The best parts have been held hostage by a confused amalgam of mediocrity and brand management.
- ⭐️Keanu Reeves is excellent.
- ⭐️The Old West scene... trust us, it's perfect.
- ⭐️This plot feels lazy, and the jokes only sometimes land.
- The movie straight-up stops for an extended 'Kamp Koral' commercial.
As the credits rolled on The SpongeBob Movie: Sponge on the Run on Paramount+, I found that I still couldn't quite reconcile what I'd just watched into a coherently whole experience. I grew up on SpongeBob Squarepants, and while I wouldn’t say that I’m a dedicated fan or even have much stake in this world or these characters, I have a certain fondness for the surreal line that the late Stephen Hillenburg’s show walked, absurdly over the top while not devolving into loud white noise. Sponge on the Run occasionally hits those high notes of incredulous insanity, but it can’t sustain that level of engagement throughout, sometimes insidiously running entirely counter to the spirit of the show that spawned it. The best parts, the parts of the SpongeBob I once enjoyed, have been held hostage by a confused amalgam of mediocrity and brand management, and the jarring disparity in comedic quality from scene to scene is like whiplash.
The film’s first act feels very familiar to anyone who has seen an episode of the show. Plankton (Mr. Lawrence) wants the Krabby Patty secret formula, SpongeBob (Tom Kenny) unwittingly foils his plan, you know the drill. The biggest change is obviously the animation's transition to the third dimension, which does a decent job of replicating the gross specifics of the original hand-drawn style but still occasionally feels just a bit off in the translation. (Sandy the Squirrel’s fur texture is downright hard to look at.) As far as Bikini Bottom antics go, however, it’s pretty boilerplate and bog-standard, rarely raising the requisite chuckle for a slapstick cartoon.
The plot becomes more promising with the revelation that SpongeBob’s pet snail Gary has been kidnapped by King Neptune (Matt Berry) for his slime to be used as skin cream. SpongeBob and Patrick (Bill Fagerbakke) set out on a road trip driven by the malfunctioning robot Otto (Awkwafina, given surprisingly little to do), and for a second, you might think the film will finally deliver on the heightened absurdity that the previous two SpongeBob films delivered on. A complete non-sequitur brings SpongeBob and Patrick to a Western town where they meet a living tumbleweed played by the human face of Keanu Reeves, and the absolutely wild, left-field humor that overtakes the film for this sequence feels like coming home. But once all the antics settle down and the duo find themselves returned to their regularly scheduled program, it not only feels like the film shoved all its energy into that one scene, but that scene could almost be entirely excised from the film without consequence to the lazy plotting to follow.
This isn’t to say that a SpongeBob movie needs to be surprising to win you over. Far from it, the lovable stupidity of the sponge and starfish duo means that you have plenty of license to let plot take a backseat in favor of cartoon shenanigans, especially those that completely leave the plot behind. But most of the gags simply feel uninspired, particularly once the film hits Neptune’s home turf of The Lost City of Atlantic City, and while the occasional sight gag or line read will recapture the magic, the film is mostly content to coast on meeting baseline expectations.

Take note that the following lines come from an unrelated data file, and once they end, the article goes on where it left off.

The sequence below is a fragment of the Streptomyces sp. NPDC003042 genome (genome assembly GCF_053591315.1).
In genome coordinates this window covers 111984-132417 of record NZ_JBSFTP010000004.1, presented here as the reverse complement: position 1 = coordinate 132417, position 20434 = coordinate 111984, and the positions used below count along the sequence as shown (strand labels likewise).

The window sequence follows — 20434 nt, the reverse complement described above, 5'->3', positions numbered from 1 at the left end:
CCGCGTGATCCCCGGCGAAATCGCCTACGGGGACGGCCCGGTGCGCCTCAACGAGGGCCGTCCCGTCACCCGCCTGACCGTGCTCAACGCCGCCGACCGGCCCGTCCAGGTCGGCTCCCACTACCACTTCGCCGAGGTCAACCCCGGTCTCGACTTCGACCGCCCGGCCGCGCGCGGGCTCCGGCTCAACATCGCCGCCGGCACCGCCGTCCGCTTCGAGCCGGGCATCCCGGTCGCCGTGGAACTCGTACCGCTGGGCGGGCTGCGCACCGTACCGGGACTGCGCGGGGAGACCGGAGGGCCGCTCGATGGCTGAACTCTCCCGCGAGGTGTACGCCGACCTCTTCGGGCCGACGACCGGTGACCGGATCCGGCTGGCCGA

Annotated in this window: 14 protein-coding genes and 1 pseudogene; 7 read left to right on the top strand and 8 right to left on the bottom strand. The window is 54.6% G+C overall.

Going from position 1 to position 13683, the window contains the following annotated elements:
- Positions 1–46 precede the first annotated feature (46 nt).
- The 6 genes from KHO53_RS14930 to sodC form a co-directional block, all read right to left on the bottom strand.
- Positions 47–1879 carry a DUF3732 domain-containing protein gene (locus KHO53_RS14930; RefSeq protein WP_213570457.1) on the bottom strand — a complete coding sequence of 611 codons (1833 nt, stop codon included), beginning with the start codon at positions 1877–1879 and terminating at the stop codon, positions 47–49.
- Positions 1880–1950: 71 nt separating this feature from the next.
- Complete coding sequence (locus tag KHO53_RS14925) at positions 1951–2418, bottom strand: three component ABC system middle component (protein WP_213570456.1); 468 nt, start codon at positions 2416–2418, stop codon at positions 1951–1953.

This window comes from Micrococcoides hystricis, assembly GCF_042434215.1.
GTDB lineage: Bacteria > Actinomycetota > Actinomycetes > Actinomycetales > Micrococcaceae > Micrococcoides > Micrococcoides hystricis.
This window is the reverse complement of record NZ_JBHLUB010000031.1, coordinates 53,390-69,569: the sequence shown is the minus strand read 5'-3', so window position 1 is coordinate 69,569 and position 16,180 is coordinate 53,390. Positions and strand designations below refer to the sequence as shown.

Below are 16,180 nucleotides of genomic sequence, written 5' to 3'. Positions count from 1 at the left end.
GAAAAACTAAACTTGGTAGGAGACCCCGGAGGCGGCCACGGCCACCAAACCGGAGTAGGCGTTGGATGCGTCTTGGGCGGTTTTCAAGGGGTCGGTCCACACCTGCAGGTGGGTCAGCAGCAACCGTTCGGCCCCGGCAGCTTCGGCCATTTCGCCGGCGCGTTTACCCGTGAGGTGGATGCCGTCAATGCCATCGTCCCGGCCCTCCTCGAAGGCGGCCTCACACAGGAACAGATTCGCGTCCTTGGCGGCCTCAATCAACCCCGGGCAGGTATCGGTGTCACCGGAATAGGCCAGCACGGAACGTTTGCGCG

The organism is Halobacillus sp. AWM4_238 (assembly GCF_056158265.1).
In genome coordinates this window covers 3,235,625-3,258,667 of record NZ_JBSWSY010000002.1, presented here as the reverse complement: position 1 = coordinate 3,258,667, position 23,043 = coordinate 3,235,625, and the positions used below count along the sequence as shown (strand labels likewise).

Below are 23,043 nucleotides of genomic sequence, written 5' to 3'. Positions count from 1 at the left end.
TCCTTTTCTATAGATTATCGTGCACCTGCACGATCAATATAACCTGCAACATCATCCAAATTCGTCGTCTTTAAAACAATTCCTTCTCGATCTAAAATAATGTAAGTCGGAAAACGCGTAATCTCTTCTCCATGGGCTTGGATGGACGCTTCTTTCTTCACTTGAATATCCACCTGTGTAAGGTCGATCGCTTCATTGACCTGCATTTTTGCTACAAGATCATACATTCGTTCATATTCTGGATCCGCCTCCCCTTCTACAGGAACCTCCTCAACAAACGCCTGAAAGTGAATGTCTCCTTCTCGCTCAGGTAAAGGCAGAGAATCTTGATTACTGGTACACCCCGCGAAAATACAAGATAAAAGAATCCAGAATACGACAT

That is, until the movie comes to a screeching halt so that every one of SpongeBob’s supporting castmates can monologue and flashback to meeting him as a child back at Camp Coral. This obviously serves as a backdoor introduction to the new Paramount+ show Kamp Koral — though the film spells the camp name with the standard letter C for some reason — and the sheer amount of shoehorning and retconning the movie has to do to shove in this digression is appallingly bold. Far be it from me to gripe about the breach of canon in the SpongeBob Squarepants extended universe, but the childhood backstories concocted to justify every character being personally inspired by SpongeBob’s goodness only serves to strip them of personal agency and interior life beyond their friendship to the title character, which is part of what made these deep-sea critters so loveable in the first place. More pressingly, though, it's just bad storytelling to pause the movie to run a commercial for your spin-off property, plain and simple.
As the film drags itself back to its climax and peters out into oblivion, it feels less like a coherent film than a collection of scenes cobbled together to make the convincing mirage of one. With the exception of its horrendous Kamp Koral advertising, it’s a mostly serviceable, occasionally funny cartoon comedy, but that one sequence early on is the only time it ever truly feels like a SpongeBob movie. There’s hope in this movie that the specific alchemy of SpongeBob can survive Stephen Hillenburg’s passing, but Sponge on the Run just can’t keep that energy going on its own.
The SpongeBob Movie: Sponge on the Run is available on Paramount+ and PVOD (both Vudu and FandangoNOW). It's also available with the Paramount+ free trial.
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